A Rally Cry for Pharmacist Counseling


In my limited experience at retail pharmacies, I rarely see patients being counseled.

Have you heard the Jerry Seinfeld joke where he describes a pharmacist’s "whole job" as taking pills from a big bottle and putting them in a little bottle? That’s how some folks have traditionally viewed the pharmacy profession.

Luckily, the image of pharmacy has come a long way since that joke was first made. The Oregon law recognizing pharmacists as health care providers is a huge step in the right direction. The state now joins California and Washington in recognizing pharmacist provider status.

For pharmacists practicing in other states, there is still much to accomplish. As medication use experts, pharmacists are the backbone of the entire health care system. The time is right to change the public’s opinion.

You may be asking yourself, "What can I do?" Well, a small change you can make today is to refocus on patient counseling.

In my limited experience at retail pharmacies, I rarely see patients being counseled. Most patients are all too eager to sign their counseling right away and leave the pharmacy as soon as possible. However, many of these patients are not taking their medications as prescribed. In fact, half of patients new to therapy stop refilling their prescription within a year and 15% to 30% new prescriptions are never filled at all.

I understand that pharmacies make money by dispensing medications. Still, I wonder how many great counseling opportunities slip by because patients aren’t valuing pharmacists' vast knowledge. Our hard work in pharmacy school puts us in the perfect position to counsel patients, increase adherence, and optimize drug treatment.

I hope more states take the next steps so that all pharmacists have provider status. I don't know how to convince politicians to enact pharmacy provider status legislation, but I do know that we can engage our patients. We can start changing minds through counseling.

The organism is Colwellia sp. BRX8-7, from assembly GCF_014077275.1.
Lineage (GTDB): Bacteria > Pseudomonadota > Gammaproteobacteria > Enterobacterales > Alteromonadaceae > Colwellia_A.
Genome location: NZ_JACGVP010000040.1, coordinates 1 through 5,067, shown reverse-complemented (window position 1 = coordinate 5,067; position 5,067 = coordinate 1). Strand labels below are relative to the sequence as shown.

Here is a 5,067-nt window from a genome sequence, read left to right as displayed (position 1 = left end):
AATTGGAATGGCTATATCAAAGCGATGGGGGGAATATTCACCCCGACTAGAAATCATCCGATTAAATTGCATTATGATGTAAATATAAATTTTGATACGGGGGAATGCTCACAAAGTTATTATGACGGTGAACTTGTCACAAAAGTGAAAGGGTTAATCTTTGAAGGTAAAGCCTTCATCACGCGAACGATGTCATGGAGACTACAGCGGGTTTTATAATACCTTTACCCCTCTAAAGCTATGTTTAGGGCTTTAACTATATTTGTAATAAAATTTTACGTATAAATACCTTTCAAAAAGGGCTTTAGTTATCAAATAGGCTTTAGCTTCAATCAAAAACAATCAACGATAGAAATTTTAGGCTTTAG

• Ravn K. Pharmacists are a vital, if under-used, part of healthcare. Los Angeles Times. http://articles.latimes.com/2009/nov/30/health/la-he-pharmacists30-2009nov30 Accessed July 2015.
  • Firlik K. Medication Adherence: Our Survey of Physicians and What Surprised Me. Klick Health. https://www.klick.com/health/news/blog/patient-solutions/medication-adherence-our-survey-of-physicians-and-what-surprised-me Accessed July 2015.
  • Fischer MA, Stedman MR, Lii J, et al. Primary medication non-adherence: analysis of 195,930 electronic prescriptions. J Gen Intern Med 2010;25(4):284-290.
  • Gadkari AS, McHorney CA. Medication nonfulfillment rates and reasons: narrative systematic review. Curr Med Res Opin 2010;26:683-705.
  • Yeaw J, Benner JS, Walt JG, et al. Comparing adherence and persistence across 6 chronic medication classes. J Manag Care Pharm 2009;15(9):728-740.

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